While the stock market keeps fluctuating up and down, the economic situation just keeps going downhill for a huge segment of the U.S. population. More people are in poverty now than at any time since the Census Bureau started keeping track, 52 years ago. A larger percentage of the population is living in poverty than at any time in the past eighteen years. Median household income, adjusted for inflation, has declined to the point that people are now making less than they did 13 years ago. Unemployment continues to be high, especially among minorities. Forty eight million people didn't work a single week last year. Nearly 50 million people now have no health insurance. More than a quarter of the country was uninsured for at least part of the year. The number of people living on less than half the income that is considered poverty has increased. More people are moving in with relatives because they can't afford to live on their own. The rate of poverty in the suburbs is at the highest level since 1967. Twenty-two percent of all children in the U.S. now live in poverty.
That's the bad news. There is good news – corporate profits are still healthy. Oh, and the rich still don't have to pay much in taxes. And rich people and corporations will be able to contribute unlimited amounts of money to elect candidates who will continue to do what they want them to do. Good news, for some. For a while. Until the whole society disintegrates. Until violence wells up among the desperate. Until the upper tier finds out it can't live the way it is accustomed to if the underclass refuses to wait on them or is too exhausted to do their bidding. Until the vision of suffering becomes painful to the eyes of those who can no longer look away. Until the awakening of conscience brings into consciousness that which has been too easy to ignore.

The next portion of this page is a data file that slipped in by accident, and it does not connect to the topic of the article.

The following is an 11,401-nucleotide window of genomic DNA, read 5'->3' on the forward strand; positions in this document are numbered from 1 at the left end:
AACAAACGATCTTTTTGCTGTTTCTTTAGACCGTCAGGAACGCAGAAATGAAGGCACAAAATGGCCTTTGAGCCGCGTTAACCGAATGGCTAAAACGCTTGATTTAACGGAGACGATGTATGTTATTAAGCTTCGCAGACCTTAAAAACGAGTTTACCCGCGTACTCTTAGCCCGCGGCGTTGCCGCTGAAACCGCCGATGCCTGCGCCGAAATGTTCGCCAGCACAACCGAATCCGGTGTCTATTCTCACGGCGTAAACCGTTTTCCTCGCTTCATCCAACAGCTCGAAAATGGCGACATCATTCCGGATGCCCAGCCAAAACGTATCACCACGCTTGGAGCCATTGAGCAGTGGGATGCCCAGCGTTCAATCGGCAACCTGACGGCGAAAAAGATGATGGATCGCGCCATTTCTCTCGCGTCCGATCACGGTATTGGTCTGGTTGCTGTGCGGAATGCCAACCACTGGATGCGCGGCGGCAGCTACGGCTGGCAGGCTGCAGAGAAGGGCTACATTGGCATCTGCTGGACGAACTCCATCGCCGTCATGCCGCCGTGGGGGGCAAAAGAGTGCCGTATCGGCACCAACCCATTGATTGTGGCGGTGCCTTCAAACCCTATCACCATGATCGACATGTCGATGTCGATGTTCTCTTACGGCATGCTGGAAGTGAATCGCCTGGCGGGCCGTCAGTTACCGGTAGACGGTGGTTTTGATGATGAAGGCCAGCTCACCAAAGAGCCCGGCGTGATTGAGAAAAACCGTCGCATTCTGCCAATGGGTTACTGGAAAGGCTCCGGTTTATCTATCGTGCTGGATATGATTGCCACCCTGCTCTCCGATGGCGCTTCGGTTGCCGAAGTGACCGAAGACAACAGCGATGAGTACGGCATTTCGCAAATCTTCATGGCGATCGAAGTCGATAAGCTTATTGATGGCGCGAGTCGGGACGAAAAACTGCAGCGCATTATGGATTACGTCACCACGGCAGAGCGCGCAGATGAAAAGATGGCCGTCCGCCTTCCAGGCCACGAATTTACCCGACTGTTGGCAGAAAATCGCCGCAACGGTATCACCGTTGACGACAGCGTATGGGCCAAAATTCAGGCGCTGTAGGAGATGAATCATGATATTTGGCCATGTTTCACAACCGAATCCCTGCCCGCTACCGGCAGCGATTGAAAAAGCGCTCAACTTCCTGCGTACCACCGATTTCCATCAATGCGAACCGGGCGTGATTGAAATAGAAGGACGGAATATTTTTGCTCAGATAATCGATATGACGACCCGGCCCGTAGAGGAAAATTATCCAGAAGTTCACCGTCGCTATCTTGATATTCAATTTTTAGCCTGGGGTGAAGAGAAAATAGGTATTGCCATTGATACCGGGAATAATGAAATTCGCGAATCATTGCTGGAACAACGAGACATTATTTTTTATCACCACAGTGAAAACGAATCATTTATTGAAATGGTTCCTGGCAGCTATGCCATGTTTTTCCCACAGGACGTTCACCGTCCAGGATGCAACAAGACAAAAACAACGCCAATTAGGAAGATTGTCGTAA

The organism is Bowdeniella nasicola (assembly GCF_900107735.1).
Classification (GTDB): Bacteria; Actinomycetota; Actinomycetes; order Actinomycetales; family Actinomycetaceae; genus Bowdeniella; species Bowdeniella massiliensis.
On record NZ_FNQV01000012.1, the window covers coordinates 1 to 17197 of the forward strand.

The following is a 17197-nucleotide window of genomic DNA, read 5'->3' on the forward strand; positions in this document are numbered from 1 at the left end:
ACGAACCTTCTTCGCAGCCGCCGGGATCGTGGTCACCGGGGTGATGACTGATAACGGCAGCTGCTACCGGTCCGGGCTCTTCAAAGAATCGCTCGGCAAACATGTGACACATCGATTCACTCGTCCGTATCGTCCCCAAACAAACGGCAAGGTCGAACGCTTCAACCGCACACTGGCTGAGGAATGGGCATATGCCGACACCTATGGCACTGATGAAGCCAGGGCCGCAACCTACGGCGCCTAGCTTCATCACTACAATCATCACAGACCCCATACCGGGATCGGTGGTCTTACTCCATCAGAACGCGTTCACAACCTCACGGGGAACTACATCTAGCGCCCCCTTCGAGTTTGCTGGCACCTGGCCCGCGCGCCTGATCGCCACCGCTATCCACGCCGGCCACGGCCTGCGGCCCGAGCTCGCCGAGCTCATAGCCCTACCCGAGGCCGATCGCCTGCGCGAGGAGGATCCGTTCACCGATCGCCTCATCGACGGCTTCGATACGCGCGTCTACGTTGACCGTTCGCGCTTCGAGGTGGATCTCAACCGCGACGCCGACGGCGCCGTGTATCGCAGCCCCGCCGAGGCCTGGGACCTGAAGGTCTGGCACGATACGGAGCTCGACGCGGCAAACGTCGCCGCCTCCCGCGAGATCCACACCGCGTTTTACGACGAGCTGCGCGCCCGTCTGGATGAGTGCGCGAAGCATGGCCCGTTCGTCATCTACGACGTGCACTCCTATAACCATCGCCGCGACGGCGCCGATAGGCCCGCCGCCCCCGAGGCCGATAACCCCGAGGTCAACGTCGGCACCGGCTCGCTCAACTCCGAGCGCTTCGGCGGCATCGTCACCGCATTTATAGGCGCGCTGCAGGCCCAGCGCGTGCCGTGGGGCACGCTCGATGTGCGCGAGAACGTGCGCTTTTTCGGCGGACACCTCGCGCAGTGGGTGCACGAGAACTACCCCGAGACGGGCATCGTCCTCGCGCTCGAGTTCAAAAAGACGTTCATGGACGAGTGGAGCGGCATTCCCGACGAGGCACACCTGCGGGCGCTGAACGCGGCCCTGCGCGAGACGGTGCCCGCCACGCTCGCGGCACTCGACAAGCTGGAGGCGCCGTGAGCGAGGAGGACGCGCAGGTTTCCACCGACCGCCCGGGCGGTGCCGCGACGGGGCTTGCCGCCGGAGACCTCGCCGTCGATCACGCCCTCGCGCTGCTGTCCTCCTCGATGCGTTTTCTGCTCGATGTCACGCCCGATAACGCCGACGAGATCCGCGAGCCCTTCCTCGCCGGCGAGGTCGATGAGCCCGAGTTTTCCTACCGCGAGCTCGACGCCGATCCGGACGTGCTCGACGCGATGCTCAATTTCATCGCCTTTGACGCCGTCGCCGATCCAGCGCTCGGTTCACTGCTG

Economists are reluctant to even guess how long this state of affairs will continue, but they shouldn't be. The precise date when things will change for the better can be predicted with 100 percent certainty. Things will change when we make them change, and not a day sooner.
Who are the “we” who will bring about the change? This is not a question, really. It is an indictment. An accusation of negligence. A charge that demands an answer. “We” have a warrant out for us. “We” will be judged. “We” the people, the document says, established this union. Not “they” of long ago. We signed the Constitution. We committed ourselves to a country of the people, by the people, and for the people. We are our country. We are our present and our future. We are the only ones who can make change happen. Or we can let this country and all its promise fall apart and disappear.